To reiterate, re-encephalization of the emotions is optional. Technically it is possible to construct a sense of well-being in every sentient being and while keeping most (but not all) in the structure of our preferences. The three technical options for eradicating suffering that I have presented here - wireheading, designer drugs, and genetic engineering - are not mutually exclusive. Are they complete? I don't know of any other viable methods. Some transhumanists believe that one day we could all be scanned, digitized, uploaded to non-organic computers, and reprogrammed. Well maybe. I am skeptical, however. In any case, we do not prevent the suffering of the currently existing organic life, unless we include a so-called destructive uploading. A Holocaust option that I don't even want to consider here.

2. WHY IT SHOULD HAPPEN

Let's assume that within the next few centuries we will gain this godlike power over our emotions. Let's continue to assume that the Signal function can be replaced by unpleasant experiences - either by the recalibration favored here or by outsourcing ("offloading") everything unpleasant and routine to non-organic prostheses, bionic implants or non-organic computers - or perhaps by completely eliminating something like jealousy. So why should we all be abolitionists?

If one a classic utilitarian the abolitionist project must inevitably follow: it is Bentham plus biotechnology. You don't have to be a classical utilitarian to advocate abolition of suffering, but all classical utilitarian should join the abolitionist project. Bentham advocated social and legislative reforms that, as far as they go, are good, but lived before the age of biotechnology and genetic medicine.

For a scientifically enlightened one Buddhists the abolitionist project is also the logical consequence. Buddhists, unique in the world's religions, focus primarily on suffering in the living world. Buddhists may think the Noble Eightfold Path is a safer route to nirvana than genetic engineering, but in principle it is difficult for a Buddhist to argue against genetic engineering while it works. Buddhists focus on overcoming suffering through quenching desire. It should be noted, however, that this eradication is technically optional and it may lead to social stagnation. Instead, it is possible to do away with suffering and to continue to have all kinds of desires at the same time.

Followers of Islam and the Judeo-Christian Convincing tradition is a bigger challenge. Believers claim (despite anomalies in the empirical evidence) that Allah / God is infinitely compassionate and merciful. So when ordinary mortals can consider the well-being of all sentient people, it seems blasphemous to claim that the extent of God's benevolence is limited.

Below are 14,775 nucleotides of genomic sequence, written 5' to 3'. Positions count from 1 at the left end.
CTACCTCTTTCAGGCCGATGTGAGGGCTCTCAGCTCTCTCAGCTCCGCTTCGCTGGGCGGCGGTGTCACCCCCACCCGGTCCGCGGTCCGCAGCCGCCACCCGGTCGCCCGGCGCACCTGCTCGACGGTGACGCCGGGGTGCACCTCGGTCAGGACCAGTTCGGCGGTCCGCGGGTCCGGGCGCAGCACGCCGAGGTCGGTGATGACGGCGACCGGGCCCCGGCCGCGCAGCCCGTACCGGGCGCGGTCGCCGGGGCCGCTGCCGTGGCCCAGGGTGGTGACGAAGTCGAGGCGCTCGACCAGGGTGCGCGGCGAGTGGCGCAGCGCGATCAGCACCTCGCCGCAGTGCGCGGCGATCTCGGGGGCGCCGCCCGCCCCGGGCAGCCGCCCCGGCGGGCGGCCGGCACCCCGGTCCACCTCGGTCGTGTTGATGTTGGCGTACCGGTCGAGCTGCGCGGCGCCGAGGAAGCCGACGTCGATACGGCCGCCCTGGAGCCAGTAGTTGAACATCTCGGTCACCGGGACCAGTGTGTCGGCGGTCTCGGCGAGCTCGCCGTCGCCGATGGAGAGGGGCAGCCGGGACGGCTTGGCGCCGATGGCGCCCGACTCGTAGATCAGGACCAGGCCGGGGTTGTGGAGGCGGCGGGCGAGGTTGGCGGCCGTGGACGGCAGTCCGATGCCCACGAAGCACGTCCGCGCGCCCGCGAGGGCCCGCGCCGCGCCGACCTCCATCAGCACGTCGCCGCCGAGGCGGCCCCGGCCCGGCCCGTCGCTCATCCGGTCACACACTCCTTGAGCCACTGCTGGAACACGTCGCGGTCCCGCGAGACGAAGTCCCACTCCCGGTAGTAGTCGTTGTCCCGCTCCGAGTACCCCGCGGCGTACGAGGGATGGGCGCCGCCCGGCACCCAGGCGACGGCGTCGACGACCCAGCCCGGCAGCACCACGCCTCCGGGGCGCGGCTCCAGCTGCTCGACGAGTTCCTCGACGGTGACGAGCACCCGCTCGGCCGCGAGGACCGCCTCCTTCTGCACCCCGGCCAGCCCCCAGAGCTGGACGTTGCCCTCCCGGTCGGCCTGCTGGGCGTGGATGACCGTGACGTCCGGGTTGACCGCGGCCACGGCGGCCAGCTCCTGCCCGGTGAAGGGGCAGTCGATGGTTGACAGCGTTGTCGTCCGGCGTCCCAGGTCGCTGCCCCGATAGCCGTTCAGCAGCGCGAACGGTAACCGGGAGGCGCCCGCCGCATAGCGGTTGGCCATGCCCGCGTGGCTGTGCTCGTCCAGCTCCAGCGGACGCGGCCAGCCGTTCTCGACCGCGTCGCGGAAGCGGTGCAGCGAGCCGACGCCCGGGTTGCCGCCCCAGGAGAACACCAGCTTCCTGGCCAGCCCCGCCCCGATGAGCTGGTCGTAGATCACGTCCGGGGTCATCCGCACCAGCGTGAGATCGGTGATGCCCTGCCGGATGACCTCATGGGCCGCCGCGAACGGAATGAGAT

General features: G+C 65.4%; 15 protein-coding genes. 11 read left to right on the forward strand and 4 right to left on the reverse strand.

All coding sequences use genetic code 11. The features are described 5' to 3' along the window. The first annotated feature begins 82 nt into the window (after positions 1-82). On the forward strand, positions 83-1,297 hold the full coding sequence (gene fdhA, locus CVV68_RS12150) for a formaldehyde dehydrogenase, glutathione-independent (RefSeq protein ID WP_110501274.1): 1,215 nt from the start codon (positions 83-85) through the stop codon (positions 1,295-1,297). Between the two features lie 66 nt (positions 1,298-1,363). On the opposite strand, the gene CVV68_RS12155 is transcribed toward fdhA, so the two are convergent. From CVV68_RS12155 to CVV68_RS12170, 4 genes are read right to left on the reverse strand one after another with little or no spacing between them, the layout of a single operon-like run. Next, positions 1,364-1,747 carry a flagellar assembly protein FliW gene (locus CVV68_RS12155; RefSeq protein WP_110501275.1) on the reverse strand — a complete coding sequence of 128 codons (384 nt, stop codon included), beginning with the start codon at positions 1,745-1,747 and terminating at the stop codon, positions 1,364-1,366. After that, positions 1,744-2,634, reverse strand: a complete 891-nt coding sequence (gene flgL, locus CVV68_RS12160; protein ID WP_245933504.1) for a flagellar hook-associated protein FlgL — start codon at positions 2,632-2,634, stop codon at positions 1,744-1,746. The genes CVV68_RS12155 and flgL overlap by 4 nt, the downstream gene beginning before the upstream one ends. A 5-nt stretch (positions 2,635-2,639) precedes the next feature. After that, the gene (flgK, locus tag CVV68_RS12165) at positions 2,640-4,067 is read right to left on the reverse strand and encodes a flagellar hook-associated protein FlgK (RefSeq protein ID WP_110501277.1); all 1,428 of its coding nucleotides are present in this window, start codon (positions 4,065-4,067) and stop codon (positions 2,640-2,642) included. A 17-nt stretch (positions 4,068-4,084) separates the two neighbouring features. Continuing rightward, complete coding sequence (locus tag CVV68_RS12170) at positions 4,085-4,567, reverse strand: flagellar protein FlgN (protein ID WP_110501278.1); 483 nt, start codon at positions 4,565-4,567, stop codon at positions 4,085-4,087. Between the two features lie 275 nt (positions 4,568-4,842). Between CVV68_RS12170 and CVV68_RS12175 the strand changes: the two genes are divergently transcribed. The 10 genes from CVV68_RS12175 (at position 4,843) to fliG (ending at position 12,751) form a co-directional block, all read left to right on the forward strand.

Most contemporary philosophers are not classical utilitarians, Buddhists, or theists. Why should we say ethical pluralist take the abolitionist project seriously? Here I would like to use Shakespeare instead of my own words:

"Because there has never been a philosopher
who could patiently endure the toothache "
[A lot of noise about nothing, Act One, Scene Five (Leonato)]

When one is beset by excruciating physical pain, one is always shocked at how terrible it can be.
It is tempting to assume that purely "psychological" pain - loneliness, rejection, existential fear, grief, anxiety, and depression - cannot be as excruciating as extreme physical pain. But mental despair is the main reason why more than 800,000 people worldwide take their own lives every year. Not that other things - great art, friendship, social justice, sense of humor, cultivating noble character, academic education, etc. - are of no value when, however, intense physical or psychological pain comes into play, be it in one's own or within In the life of a loved one, we find that this pain is immediate priority and urgent is. If you squirm in pain because you just got your hand trapped in a door, you will be rude to anyone who suggests remembering the nicer things in life. If you're desperate after an unhappy love affair, then you don't want to be tactlessly alerted to the fact that the weather is nice outside.